Summer Palace

The Summer Residence of Tipu Sultan

I touch the teak wood and I am in awe. I am whisked 200 years back because that was when this teak wood became a part of this summer palace. Sometime in 1781-1791, the foundation stone would have been placed,next would have been the stone walls, the wood pillars, beams, the intricate brackets supporting the beams, the decorative arches- what forethought would have gone in designing this ‘Abode of Happiness’ for Tipu Sultan, the then ruler of Mysore kingdom.

Tipu Sultan’s father Hyder Ali started this summer palace in 1781.After his death, his son took over and by 1791 the palace got built. Today more than 200 years later, only a fraction of the palace survives. But what remains, is enough to show you the magnificence of the old palace.


From outside when I look I imagine that it was one single storey. But as I look closer at the Indo-Islamic structure I gather that it is two storeyed. The misconception resulted because of the teak pillars that stretched out from ground to the first floor giving it the appearance of a single tiered building.

The ground floor houses the museum of Tipu Sultan today. You learn plenty of things here. For instance you may have known that Tipu was an able administrator, was proficient in several languages and boosted the economic prosperity in the State. Yet you will be pleasantly surprised to learn that he was the pioneer of early rockets. The early rockets during the Tipu era  had a bamboo/wood pole with an iron cylinder containing the explosives and a rocket man used to light it. The rocket would shoot up or travel horizontally, light up the ammunition, scatter horses and were a menace to the British. These rockets caused heavy casualties in the British army during the Polilur war which Tipu won.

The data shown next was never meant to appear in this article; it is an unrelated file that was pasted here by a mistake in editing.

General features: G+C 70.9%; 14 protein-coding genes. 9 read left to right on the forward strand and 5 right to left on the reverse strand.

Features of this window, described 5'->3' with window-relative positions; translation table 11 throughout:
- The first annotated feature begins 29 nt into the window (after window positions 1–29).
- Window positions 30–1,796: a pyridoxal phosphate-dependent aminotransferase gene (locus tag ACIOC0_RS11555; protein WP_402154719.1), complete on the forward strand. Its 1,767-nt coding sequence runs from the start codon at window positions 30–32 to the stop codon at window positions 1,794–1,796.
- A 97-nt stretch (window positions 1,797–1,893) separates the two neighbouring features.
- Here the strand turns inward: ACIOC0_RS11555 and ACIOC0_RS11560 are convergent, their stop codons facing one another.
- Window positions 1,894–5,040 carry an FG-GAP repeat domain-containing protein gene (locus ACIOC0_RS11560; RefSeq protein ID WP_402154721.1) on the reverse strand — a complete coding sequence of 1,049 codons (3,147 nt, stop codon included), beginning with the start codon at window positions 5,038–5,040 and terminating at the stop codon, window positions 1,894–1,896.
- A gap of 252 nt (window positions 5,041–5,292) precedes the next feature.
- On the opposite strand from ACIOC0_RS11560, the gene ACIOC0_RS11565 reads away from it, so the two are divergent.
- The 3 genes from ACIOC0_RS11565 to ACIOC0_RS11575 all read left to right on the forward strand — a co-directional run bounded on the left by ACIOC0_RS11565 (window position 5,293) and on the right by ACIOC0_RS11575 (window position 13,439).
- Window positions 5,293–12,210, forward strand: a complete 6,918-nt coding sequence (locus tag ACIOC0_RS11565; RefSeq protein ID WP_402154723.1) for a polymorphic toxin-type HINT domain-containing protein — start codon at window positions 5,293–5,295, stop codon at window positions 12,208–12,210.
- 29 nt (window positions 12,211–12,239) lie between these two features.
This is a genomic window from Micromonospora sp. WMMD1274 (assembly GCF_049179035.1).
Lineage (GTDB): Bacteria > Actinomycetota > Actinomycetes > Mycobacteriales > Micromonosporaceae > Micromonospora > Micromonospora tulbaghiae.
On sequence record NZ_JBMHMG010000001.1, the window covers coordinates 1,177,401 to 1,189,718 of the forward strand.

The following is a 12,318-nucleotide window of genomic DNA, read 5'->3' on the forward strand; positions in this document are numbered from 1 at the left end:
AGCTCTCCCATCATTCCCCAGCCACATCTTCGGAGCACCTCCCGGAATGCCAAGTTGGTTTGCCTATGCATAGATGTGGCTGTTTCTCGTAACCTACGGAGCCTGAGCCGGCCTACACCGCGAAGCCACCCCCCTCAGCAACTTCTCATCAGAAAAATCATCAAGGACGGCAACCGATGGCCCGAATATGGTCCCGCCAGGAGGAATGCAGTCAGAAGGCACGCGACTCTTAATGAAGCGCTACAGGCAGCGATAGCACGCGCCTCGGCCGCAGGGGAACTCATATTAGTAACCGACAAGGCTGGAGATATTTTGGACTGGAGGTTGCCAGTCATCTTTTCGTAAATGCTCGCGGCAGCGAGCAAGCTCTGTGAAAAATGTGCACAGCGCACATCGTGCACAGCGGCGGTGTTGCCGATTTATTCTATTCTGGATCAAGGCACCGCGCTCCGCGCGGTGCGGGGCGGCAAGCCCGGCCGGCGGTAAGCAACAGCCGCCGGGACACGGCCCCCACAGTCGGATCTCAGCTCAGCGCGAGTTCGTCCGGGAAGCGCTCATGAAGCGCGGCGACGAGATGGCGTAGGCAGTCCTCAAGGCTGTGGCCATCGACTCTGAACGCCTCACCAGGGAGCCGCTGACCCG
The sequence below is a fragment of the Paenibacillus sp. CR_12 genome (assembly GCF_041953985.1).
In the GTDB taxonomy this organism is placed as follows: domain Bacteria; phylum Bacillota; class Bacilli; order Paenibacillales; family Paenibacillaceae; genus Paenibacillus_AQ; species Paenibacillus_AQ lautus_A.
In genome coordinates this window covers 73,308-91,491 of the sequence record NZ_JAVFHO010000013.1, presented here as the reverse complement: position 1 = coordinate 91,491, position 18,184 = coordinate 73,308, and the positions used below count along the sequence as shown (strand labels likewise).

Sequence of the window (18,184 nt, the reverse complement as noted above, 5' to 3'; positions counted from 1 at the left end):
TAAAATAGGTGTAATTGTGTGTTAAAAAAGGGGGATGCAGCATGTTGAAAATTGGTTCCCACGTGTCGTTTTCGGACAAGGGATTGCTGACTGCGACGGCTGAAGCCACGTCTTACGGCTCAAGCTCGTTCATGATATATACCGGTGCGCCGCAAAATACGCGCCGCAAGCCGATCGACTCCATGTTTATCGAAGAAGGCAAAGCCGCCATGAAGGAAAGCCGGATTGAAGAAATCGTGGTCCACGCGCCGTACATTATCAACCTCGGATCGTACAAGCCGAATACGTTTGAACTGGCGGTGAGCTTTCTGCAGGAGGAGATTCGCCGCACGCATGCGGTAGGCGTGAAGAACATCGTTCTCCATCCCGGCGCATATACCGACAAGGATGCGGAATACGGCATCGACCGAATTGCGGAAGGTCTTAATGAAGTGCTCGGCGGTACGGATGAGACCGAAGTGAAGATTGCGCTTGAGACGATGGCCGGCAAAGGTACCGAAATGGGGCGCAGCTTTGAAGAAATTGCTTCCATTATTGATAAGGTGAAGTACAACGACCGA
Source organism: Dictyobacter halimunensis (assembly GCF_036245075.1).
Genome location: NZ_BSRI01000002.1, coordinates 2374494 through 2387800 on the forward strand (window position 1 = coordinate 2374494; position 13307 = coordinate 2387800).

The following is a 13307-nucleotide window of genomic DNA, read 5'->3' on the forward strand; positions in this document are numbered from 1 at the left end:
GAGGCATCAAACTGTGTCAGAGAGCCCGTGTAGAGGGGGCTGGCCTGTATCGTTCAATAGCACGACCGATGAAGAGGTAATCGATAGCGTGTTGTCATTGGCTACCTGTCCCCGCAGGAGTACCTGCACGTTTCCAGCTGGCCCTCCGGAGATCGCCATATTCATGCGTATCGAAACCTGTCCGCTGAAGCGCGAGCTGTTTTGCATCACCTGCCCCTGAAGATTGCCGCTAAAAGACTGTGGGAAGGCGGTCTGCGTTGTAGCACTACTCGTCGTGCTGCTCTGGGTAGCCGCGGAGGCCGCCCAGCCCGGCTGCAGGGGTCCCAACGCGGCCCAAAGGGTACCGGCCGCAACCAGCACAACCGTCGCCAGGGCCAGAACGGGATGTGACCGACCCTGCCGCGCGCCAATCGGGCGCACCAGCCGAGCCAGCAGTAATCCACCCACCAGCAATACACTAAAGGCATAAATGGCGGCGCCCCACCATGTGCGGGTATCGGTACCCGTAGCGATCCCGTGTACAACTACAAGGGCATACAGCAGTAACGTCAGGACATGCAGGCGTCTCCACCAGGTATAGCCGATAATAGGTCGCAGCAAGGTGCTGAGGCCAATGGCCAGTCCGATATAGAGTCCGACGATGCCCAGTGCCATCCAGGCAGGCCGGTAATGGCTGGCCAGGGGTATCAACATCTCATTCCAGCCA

After Tipu’s death in 1799 in the final British-Mysore war, the British took care to take these Mysore rockets along with them. They were studied, improved upon and were used in the wars against Napoleon.